One of the many idiosyncrasies of the crypto movement is the unique way that new iterations of the currencies are produced. From the onset, popular currencies like Bitcoin and Ethereum used a Proof of Work (PoW) mining protocol that engages members of their respective blockchains in a race to complete complicated cryptographic puzzles. The winners are rewarded with newly minted tokens.
As digital currencies began climbing in value, the idea of participating in this process became more appealing, and a significant number began participating in the process. Some people used their existing desktop computer while others built impressive mining rigs to best compete for the prize. Since GPUs are the most effective way to win the reward, they became a highly coveted technology.
The results were astonishing. As Arstechnica reported in January, “the rise of cryptocurrency mining has created an unprecedented global shortage of graphics cards. If you go to your local retailer, you’re likely to find bare shelves where the beefier cards used to be.”
In fact, the demand was so strong that, according to The Wall Street Journal, last June, “$100 million worth of GPU processors were added to the networks that mine Ethereum in just 11 days.”
PC gamers were furious as these previously readily available cards became scarce and expensive.?Of course, crypto mining is controversial for other reasons as well. For starters, it takes a lot of electricity to power those GPUs. Some metrics like the fact that mining a single Bitcoin consumes enough electricity to power the average American home for two years illustrate the point.
Moreover, most people involved in crypto mining realize that GPU mining wasn’t the most efficient or effective way to create new currencies.
Those presumptions were realized this spring when Bitmain, a prominent producer of crypto-focused hardware released its new ASIC mining chip. The rig is specially designed to allow Ethereum miners to capture new Ether as they outperform even high-end GPU chips.
Critics argue that ASIC mining rigs lessen the network’s decentralization and displace ordinary miners who can no longer compete against these more powerful machines.?However, even the platform’s co-founded, Vitalik Buterin, expressed confidence that ASIC miners would not harm that platform, though he acknowledged that they would alter the landscape.
Even with the introduction of ASIC miners, Ethereum is moving towards its Casper platform that would eliminate mining altogether.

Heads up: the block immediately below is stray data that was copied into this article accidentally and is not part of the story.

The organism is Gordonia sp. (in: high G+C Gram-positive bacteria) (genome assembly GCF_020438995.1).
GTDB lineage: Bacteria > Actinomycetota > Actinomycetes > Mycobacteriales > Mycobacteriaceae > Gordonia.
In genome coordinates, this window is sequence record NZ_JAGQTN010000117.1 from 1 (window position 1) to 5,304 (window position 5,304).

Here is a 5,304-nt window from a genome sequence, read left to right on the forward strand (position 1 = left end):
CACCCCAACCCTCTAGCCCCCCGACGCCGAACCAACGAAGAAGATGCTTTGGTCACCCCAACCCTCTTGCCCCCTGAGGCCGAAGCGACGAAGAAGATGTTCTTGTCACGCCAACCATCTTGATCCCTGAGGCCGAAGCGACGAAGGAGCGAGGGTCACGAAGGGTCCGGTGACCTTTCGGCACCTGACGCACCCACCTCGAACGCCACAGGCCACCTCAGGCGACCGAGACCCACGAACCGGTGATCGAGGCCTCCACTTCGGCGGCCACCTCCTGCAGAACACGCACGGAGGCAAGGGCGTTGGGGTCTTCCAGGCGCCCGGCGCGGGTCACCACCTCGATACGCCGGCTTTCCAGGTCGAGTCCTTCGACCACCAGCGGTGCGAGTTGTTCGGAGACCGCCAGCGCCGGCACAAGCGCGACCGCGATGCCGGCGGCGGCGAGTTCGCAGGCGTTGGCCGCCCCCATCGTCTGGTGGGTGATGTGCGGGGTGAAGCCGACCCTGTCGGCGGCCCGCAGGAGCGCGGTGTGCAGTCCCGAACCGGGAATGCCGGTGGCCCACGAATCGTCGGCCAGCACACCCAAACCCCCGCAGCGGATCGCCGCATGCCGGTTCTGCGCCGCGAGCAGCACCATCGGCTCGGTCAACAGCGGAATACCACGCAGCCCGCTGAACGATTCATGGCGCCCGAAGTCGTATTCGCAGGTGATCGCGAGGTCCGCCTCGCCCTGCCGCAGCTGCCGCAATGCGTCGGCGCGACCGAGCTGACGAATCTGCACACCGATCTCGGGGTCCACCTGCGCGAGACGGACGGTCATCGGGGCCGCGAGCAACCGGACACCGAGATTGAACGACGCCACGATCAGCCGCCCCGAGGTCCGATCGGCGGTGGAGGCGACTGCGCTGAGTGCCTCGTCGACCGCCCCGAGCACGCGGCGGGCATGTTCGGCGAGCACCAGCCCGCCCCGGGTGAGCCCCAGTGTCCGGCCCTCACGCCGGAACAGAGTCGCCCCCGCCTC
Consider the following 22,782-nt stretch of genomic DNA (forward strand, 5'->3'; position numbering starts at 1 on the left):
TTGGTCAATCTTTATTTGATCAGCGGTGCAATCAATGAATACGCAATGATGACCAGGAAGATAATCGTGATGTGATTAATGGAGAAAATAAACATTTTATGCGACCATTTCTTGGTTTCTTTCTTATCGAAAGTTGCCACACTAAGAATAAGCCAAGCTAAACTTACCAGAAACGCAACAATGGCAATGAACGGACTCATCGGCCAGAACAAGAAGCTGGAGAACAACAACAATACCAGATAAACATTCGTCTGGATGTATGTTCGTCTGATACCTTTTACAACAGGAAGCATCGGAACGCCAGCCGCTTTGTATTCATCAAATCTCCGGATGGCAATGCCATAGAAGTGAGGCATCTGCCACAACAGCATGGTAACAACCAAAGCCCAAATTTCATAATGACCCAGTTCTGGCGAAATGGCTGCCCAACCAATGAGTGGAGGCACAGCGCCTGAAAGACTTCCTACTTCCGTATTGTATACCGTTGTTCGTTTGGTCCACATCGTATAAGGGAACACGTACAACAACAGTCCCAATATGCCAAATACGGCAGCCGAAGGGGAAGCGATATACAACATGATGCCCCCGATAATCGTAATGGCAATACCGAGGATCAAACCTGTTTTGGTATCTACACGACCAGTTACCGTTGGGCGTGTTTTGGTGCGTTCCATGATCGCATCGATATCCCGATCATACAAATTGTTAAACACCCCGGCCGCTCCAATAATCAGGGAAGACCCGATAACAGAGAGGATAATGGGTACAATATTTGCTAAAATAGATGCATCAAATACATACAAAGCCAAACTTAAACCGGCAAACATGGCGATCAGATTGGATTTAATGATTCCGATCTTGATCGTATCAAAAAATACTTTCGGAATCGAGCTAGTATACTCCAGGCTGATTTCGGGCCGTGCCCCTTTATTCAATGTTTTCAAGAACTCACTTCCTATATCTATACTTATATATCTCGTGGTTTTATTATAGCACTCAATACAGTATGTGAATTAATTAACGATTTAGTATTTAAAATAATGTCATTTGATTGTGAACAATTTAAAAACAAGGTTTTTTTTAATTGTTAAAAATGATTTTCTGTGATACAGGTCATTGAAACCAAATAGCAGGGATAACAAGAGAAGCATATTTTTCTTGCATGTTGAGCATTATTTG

These changes are prompting many who invested in GPUs to identify other ways to profit from this technology. Fortunately, although the opportunities to mine Ether using GPU chips are diminishing, several platforms are creating opportunities for GPU miners to earn a profit from their existing infrastructure.
The freelance economy is booming like never before as creatives and other professionals find a burgeoning market for their skills. Unfortunately, leaving the corporate setting also means that freelance professionals are without the tools and technology available to employees at established companies.
For creatives who require powerful GPU capabilities to render video and graphics, Leonardo Render offers a service that allows users to render projects on the blockchain. As a result, freelancers gain access to technology that would otherwise be unavailable using the infrastructure’s GPUs.
Meanwhile, for users with idle GPU, they can monetize their GPU by making it available on the Leonardo Render platform.
For those who purchased GPU intending to mine cryptocurrencies, VectorDash offers an opportunity to profit from those capabilities in another way.
Their platform is built for machine learning researchers, and its capabilities are powered by users willing to sell their idle GPU for this purpose. YCombinator estimates that VectorDash users could earn double the amount typically paid to crypto miners.
Golem utilizes the Ethereum network to create a decentralized computing environment for AI researchers, graphic artists, and anyone else looking for computing power that they don’t currently have.
In a similar way that Leonardo Render and VectorDash allow users to rent their idle GPU, Golem compensates users using their platform’s native digital currency, which can be exchanged for fiat or used within the network.
While the days of mining Ether are numbered at best, these platforms are providing alternative use cases for the incredible amount of GPU capability that many people accumulated in the past year.
Disclaimer: This is a contributed article and should not be taken as investment advice